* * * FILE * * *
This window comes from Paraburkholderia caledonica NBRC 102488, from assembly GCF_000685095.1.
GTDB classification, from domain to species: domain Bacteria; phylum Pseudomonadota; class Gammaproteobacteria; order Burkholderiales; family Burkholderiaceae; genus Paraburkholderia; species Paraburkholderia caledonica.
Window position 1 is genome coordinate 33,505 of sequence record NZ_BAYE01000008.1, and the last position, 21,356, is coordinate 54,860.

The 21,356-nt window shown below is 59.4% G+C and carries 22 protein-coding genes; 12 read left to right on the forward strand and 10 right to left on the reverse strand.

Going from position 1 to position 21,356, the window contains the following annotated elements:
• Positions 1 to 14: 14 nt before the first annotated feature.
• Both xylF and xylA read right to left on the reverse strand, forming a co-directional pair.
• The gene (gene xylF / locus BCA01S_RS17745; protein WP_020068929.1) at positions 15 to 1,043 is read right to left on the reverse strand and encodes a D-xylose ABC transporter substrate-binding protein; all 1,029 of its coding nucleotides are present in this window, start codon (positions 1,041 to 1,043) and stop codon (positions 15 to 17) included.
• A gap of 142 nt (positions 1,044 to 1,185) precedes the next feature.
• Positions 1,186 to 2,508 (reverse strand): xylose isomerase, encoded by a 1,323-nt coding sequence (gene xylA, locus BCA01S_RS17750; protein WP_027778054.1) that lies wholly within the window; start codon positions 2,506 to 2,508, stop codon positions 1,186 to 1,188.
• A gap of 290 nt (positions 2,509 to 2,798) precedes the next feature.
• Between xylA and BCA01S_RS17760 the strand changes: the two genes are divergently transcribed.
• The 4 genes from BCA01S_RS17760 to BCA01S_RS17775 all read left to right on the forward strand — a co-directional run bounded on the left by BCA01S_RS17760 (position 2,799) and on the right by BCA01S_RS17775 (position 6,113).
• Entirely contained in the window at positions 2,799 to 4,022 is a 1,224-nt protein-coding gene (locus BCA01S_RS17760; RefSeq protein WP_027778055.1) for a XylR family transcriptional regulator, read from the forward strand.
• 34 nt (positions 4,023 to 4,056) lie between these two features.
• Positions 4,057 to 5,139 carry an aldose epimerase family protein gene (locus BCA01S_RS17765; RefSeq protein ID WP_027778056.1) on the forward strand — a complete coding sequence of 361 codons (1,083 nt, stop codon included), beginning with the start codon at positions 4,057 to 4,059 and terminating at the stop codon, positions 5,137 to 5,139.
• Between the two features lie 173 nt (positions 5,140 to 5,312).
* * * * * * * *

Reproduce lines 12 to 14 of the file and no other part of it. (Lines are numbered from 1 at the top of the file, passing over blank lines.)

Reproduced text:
• Between xylA and BCA01S_RS17760 the strand changes: the two genes are divergently transcribed.
• The 4 genes from BCA01S_RS17760 to BCA01S_RS17775 all read left to right on the forward strand — a co-directional run bounded on the left by BCA01S_RS17760 (position 2,799) and on the right by BCA01S_RS17775 (position 6,113).
• Entirely contained in the window at positions 2,799 to 4,022 is a 1,224-nt protein-coding gene (locus BCA01S_RS17760; RefSeq protein WP_027778055.1) for a XylR family transcriptional regulator, read from the forward strand.